By Dougals S. Massey, a professor of sociology at Princeton’s Woodrow Wilson School of Public and International Affairs, is the author of “Beyond Smoke and Mirrors: Mexican Immigration in an Age of Economic Integration.” (THE NEW YORK TIMES, 04/04/06):
The Mexican-American border is not now and never has been out of control. The rate of undocumented migration, adjusted for population growth, to the United States has not increased in 20 years. That is, from 1980 to 2004 the annual likelihood that a Mexican will make his first illegal trip to the United States has remained at about 1 in 100.
What has changed are the locations and visibility of border crossings. And that shift, more than anything, has given the public undue fears about waves of Mexican workers trying to flood into America.
Until the 1990’s, the vast majority of undocumented Mexicans entered through either El Paso or San Diego. El Paso has around 700,000 residents and is 78 percent Hispanic, whereas San Diego County has three million residents and is 27 percent Hispanic. Thus the daily passage of even thousands of Mexicans through these metropolitan areas was not very visible or disruptive.
This all changed in 1992 when the Border Patrol built a steel fence south of San Diego from the Pacific Ocean to the port of entry at San Ysidro, Calif., where Interstate 5 crosses into Mexico. This fence, and the stationing of officers and equipment behind it, blocked one of the busiest illicit crossing routes and channeled migrants toward the San Ysidro entry station, where their numbers rapidly built up to impossible levels.
Every day the same episode unfolded: the crowd swelled to a critical threshold, whereupon many migrants made what the local press called “banzai runs” into the United States, darting through traffic on the Interstate and clambering over cars.
Waiting nearby were Border Patrol officers, there not to arrest the migrants but to capture the mayhem on video, which was later edited into an agency documentary. Although nothing had changed except the site of border crossings, the video gave the impression that the border was overwhelmed by a rising tide of undocumented migrants.
In response to the ensuing public uproar, the policy of tougher border enforcement was expanded to all of the San Diego and El Paso area in 1993 and 1994. So migrants began going to more remote locations along the border in Arizona. In 1989, two thirds of undocumented migrants came in through El Paso or San Diego; but by 2004 two-thirds crossed somewhere else. (My statistics on Mexican immigration come from a study I have been undertaking with financing from the National Institutes of Health since 1982.)
Unlike the old crossing sites, these new locations were sparsely settled, so the sudden appearance of thousands of Mexicans attracted considerable attention and understandably generated much agitation locally. Perceptions of a breakdown at the border were heightened by news reports of rising deaths among migrants; by redirecting flows into harsh, remote terrain the United States tripled the death rate during border crossing.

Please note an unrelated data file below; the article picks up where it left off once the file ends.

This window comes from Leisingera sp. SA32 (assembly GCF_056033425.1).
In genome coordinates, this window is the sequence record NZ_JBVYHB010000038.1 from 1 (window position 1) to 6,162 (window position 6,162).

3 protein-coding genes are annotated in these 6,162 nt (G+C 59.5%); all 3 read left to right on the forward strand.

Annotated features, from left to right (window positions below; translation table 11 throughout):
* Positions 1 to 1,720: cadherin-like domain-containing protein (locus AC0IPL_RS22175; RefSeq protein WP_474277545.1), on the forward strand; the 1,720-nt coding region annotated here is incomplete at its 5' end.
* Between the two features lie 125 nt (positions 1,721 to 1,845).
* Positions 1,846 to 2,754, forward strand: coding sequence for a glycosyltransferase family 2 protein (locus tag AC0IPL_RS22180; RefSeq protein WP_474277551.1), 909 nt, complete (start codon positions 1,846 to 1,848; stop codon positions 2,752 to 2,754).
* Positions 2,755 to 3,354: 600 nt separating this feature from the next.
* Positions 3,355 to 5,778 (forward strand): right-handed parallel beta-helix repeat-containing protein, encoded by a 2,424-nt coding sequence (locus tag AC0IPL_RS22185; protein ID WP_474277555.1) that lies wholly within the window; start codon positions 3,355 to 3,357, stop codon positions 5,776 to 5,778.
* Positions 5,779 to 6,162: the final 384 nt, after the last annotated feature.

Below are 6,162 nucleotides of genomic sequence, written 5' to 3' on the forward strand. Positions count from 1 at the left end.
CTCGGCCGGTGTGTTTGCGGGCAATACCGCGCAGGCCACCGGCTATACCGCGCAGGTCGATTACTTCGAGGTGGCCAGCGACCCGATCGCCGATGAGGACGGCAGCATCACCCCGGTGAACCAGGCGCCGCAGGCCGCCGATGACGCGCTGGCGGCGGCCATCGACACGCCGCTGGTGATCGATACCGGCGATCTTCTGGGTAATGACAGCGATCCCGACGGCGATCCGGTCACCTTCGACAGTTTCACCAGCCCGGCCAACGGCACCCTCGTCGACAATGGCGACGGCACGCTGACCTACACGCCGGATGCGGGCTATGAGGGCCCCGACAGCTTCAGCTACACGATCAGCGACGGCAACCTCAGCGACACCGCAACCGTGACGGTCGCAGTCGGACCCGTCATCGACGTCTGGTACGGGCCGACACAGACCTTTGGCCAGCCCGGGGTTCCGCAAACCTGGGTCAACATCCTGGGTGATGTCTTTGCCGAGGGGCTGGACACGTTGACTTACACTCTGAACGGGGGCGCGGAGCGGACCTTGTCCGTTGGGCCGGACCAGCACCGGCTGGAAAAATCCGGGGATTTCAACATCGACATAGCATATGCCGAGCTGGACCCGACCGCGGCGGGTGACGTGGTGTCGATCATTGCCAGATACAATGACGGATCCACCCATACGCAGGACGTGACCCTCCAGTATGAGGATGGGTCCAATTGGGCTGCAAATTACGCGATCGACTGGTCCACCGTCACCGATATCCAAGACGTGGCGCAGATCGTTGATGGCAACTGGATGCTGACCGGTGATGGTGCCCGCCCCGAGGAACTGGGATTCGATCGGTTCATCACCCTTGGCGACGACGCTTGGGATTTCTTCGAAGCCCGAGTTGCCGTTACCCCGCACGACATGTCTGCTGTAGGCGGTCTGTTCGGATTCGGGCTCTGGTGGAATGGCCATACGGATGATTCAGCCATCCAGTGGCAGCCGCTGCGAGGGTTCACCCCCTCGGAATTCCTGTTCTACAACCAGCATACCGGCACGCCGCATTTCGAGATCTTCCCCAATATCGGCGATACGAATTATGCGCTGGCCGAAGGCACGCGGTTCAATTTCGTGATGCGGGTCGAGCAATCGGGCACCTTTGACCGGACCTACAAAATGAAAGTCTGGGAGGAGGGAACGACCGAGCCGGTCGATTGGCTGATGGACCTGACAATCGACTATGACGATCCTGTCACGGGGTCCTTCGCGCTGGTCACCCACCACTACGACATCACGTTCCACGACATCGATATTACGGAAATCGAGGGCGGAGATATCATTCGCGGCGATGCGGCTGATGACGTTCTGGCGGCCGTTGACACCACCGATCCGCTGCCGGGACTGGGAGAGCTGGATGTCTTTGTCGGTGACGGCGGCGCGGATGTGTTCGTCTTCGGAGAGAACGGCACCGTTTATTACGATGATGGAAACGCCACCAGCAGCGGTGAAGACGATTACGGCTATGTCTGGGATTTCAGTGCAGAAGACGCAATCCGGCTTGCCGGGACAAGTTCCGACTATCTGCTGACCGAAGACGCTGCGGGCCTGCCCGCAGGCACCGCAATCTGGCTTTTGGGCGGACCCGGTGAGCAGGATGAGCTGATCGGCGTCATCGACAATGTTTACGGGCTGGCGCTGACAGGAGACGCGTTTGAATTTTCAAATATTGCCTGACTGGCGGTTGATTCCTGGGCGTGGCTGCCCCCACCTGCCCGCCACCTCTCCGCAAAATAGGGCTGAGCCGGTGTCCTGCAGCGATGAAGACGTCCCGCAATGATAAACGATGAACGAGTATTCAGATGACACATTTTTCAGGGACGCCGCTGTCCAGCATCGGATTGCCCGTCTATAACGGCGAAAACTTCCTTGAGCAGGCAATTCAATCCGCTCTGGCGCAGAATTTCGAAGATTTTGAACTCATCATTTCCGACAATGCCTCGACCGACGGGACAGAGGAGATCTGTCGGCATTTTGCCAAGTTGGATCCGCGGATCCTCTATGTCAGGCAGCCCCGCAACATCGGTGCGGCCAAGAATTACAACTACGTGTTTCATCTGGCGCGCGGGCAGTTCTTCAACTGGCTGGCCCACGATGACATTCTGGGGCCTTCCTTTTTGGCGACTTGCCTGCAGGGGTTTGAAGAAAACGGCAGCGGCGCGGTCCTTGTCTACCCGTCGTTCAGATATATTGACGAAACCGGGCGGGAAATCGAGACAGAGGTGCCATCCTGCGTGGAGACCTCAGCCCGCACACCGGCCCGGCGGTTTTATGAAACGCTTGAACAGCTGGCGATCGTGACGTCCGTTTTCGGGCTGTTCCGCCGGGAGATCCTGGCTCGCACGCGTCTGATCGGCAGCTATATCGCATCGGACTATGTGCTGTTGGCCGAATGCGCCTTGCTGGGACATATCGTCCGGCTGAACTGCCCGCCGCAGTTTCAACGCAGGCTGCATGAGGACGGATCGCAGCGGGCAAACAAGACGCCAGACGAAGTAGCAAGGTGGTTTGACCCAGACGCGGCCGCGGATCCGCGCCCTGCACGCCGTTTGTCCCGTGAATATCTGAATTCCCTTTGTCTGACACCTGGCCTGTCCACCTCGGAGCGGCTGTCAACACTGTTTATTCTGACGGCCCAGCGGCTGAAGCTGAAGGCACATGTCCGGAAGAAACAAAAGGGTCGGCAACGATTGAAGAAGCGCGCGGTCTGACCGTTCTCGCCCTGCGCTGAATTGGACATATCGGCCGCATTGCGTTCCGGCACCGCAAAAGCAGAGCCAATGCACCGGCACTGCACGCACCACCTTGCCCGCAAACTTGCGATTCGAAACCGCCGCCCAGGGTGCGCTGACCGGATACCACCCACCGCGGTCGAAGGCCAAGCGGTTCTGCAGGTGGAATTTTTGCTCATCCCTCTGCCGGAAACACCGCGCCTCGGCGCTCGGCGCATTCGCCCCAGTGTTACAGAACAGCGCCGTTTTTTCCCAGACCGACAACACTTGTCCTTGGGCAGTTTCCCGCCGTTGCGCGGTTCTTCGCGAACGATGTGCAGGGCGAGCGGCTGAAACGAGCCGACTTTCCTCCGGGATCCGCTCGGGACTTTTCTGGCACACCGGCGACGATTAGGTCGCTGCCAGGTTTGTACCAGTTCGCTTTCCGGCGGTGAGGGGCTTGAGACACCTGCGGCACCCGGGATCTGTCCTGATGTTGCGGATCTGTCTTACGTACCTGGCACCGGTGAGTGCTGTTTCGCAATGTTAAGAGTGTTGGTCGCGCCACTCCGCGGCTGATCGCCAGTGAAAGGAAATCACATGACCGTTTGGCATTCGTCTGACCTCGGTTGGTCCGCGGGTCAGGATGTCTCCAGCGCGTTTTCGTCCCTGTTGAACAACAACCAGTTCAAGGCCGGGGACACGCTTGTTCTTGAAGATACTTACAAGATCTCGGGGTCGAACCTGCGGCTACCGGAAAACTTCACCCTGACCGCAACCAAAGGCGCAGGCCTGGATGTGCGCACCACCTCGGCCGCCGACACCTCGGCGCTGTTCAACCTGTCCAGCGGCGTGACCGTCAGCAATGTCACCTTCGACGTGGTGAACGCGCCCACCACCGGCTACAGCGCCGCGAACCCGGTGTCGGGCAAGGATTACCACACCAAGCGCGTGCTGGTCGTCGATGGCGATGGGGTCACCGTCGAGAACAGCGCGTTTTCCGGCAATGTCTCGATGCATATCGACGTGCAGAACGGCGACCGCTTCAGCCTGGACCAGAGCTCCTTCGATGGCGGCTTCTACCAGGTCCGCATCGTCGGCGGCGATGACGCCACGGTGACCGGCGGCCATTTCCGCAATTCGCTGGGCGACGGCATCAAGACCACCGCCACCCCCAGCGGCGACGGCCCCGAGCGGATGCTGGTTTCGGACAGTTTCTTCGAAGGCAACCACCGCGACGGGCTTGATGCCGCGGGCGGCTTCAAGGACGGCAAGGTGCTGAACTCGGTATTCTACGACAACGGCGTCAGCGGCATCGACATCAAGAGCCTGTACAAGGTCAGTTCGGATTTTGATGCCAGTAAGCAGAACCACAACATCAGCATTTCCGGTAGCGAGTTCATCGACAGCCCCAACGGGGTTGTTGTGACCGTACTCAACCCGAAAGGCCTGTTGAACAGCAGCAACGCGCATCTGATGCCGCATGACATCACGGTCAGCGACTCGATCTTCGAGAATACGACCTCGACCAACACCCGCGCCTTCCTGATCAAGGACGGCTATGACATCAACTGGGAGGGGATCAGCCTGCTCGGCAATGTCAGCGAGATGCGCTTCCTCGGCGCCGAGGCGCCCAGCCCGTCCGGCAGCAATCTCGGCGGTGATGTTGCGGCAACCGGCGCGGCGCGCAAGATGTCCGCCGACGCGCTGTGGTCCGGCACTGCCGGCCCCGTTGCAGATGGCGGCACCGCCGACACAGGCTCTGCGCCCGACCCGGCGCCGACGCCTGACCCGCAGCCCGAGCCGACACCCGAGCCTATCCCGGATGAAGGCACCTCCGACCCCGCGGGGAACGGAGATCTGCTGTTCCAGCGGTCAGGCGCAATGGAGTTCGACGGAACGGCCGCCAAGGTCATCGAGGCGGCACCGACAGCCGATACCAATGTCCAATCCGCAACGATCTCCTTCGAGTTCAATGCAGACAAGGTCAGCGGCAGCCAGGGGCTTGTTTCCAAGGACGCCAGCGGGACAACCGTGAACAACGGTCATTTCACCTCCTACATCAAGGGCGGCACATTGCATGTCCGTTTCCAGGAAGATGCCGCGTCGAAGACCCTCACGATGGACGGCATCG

Less well known is that American policies also reduced the rate of apprehension, because those remote sectors of the border had fewer Border Patrol officers. My research found that during the 1980’s, the probability that an undocumented migrant would be apprehended while crossing stood at around 33 percent; by 2000 it was at 10 percent, despite increases in federal spending on border enforcement.
Naturally, public perceptions of chaos on the border prompted more calls for enforcement and the hardening strategy was extended to other sectors. The number of Border Patrol officers increased from around 2,500 in the early 1980’s to around 12,000 today, and the agency’s annual budget rose to $1.6 billion from $200 million. The boundary between Mexico and the United States has become perhaps the most militarized frontier between two nations at peace anywhere in the world.
Although border militarization had little effect on the probability of Mexicans migrating illegally, it did reduce the likelihood that they would return to their homeland. America’s tougher line roughly tripled the average cost of getting across the border illegally; thus Mexicans who had run the gantlet at the border were more likely to hunker down and stay in the United States. My study has shown that in the early 1980’s, about half of all undocumented Mexicans returned home within 12 months of entry, but by 2000 the rate of return migration stood at just 25 percent.
The United States is now locked into a perverse cycle whereby additional border enforcement further decreases the rate of return migration, which accelerates undocumented population growth, which brings calls for harsher enforcement.
The only thing we have to show for two decades of border militarization is a larger undocumented population than we would otherwise have, a rising number of Mexicans dying while trying to cross, and a growing burden on taxpayers for enforcement that is counterproductive.
We need an immigration policy that seeks to manage the cross-border flows of people that are inevitable in a global economy, not to repress them through unilateral police actions.